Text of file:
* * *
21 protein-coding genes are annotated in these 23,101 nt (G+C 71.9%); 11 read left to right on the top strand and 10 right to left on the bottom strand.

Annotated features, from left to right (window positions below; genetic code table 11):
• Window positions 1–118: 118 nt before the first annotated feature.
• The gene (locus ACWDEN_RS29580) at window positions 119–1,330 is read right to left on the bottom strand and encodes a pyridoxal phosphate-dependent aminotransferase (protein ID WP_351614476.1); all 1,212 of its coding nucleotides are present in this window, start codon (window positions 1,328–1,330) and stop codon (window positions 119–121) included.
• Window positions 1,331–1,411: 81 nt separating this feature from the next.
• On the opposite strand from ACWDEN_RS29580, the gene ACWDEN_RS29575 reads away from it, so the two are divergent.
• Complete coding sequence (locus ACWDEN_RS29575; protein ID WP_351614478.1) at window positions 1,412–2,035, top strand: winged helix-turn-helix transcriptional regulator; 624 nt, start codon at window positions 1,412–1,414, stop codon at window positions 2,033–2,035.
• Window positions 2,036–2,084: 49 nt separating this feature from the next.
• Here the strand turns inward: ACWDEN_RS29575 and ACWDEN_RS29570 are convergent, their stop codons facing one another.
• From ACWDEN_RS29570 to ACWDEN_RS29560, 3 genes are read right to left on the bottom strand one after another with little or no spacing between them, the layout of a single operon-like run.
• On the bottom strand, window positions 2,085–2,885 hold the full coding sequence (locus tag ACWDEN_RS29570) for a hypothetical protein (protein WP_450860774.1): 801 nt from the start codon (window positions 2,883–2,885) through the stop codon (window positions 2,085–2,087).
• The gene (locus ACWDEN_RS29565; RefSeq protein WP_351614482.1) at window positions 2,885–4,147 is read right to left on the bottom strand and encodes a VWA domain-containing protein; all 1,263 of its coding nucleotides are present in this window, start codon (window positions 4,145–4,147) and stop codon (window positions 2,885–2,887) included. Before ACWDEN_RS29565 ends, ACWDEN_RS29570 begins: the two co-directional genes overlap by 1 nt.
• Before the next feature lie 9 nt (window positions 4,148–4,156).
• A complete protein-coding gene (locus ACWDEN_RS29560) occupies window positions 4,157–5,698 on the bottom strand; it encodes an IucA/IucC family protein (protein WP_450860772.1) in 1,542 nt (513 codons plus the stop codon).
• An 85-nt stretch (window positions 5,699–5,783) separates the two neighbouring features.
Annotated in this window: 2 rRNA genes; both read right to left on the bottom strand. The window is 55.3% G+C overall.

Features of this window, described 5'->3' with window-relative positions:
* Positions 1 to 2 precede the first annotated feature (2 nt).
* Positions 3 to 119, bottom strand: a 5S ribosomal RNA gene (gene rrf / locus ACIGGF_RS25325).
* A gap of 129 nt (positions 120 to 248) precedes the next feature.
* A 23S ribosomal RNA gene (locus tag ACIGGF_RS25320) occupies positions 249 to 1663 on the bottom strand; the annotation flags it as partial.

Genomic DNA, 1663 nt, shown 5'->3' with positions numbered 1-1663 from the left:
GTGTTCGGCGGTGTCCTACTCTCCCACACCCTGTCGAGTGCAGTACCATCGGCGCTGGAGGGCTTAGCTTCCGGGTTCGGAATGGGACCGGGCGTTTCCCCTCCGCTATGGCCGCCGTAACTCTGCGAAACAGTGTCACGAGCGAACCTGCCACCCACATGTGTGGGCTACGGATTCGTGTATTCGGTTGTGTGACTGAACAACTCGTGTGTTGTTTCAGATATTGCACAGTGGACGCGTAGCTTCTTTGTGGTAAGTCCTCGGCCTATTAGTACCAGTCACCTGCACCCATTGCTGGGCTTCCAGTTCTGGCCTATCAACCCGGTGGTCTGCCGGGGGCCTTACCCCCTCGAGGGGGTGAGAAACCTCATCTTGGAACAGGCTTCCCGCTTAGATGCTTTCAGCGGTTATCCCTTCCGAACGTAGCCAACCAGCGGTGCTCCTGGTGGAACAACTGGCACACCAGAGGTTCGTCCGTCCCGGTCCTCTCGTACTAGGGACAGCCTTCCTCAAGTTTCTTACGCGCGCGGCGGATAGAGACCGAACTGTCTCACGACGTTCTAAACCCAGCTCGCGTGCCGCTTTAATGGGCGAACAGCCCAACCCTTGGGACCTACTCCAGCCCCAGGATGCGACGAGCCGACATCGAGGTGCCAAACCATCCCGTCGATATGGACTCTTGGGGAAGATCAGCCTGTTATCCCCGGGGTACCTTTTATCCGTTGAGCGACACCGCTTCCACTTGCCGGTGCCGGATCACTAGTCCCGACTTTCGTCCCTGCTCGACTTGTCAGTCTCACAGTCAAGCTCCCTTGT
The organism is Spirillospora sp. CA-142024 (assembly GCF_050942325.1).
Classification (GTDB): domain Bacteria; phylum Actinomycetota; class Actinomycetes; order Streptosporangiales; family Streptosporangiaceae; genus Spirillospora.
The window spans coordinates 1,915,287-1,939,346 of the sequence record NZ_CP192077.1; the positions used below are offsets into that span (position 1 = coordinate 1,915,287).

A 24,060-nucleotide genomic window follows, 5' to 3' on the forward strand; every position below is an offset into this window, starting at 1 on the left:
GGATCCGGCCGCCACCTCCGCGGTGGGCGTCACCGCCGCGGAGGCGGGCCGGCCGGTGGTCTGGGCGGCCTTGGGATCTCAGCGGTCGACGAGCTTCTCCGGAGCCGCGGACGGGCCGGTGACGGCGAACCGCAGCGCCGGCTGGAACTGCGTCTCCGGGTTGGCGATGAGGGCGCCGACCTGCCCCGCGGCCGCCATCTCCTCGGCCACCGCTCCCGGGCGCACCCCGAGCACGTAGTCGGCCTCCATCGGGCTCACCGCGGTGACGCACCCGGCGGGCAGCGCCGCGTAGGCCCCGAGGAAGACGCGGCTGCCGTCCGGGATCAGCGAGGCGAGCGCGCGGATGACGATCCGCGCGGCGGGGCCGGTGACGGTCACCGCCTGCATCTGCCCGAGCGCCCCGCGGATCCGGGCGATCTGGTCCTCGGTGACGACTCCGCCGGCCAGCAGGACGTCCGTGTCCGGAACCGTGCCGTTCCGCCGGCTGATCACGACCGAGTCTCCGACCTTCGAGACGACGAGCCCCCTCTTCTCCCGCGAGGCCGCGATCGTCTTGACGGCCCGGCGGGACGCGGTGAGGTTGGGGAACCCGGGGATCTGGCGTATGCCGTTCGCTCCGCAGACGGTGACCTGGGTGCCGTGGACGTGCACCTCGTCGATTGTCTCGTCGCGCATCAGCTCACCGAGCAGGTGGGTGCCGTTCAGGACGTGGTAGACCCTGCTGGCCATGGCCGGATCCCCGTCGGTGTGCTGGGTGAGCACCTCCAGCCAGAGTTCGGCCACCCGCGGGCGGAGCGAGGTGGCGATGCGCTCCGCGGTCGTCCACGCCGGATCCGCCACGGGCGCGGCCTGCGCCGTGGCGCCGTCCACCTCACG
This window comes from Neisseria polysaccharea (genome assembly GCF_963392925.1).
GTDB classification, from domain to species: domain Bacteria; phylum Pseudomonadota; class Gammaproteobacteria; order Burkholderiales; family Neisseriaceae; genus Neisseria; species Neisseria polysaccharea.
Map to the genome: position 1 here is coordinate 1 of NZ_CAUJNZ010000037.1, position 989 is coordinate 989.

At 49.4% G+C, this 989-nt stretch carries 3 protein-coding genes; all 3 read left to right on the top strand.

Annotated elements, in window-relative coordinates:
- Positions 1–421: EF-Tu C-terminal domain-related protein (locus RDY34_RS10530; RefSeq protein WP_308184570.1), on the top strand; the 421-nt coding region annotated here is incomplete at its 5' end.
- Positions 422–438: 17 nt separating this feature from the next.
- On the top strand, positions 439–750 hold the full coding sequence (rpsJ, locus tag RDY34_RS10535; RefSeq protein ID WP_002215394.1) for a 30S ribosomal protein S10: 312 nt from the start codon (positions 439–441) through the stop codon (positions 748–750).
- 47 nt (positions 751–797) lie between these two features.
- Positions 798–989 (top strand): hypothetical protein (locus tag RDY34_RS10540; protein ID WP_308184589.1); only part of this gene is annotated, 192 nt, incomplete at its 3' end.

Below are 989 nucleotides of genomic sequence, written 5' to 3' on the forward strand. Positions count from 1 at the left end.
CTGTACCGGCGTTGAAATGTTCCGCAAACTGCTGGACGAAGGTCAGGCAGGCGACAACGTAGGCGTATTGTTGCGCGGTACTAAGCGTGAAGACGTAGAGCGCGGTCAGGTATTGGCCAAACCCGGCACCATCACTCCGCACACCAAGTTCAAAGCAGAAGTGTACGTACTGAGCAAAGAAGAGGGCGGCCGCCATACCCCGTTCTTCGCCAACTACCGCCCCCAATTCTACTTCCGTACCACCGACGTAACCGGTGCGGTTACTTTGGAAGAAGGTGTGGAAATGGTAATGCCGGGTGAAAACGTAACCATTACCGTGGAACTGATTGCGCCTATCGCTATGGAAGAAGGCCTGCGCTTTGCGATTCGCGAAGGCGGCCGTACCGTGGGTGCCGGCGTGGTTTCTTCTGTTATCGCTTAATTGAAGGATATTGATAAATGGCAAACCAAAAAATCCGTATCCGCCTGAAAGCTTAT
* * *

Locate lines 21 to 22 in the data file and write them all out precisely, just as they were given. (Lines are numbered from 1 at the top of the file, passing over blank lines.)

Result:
* A 23S ribosomal RNA gene (locus tag ACIGGF_RS25320) occupies positions 249 to 1663 on the bottom strand; the annotation flags it as partial.

Genomic DNA, 1663 nt, shown 5'->3' with positions numbered 1-1663 from the left: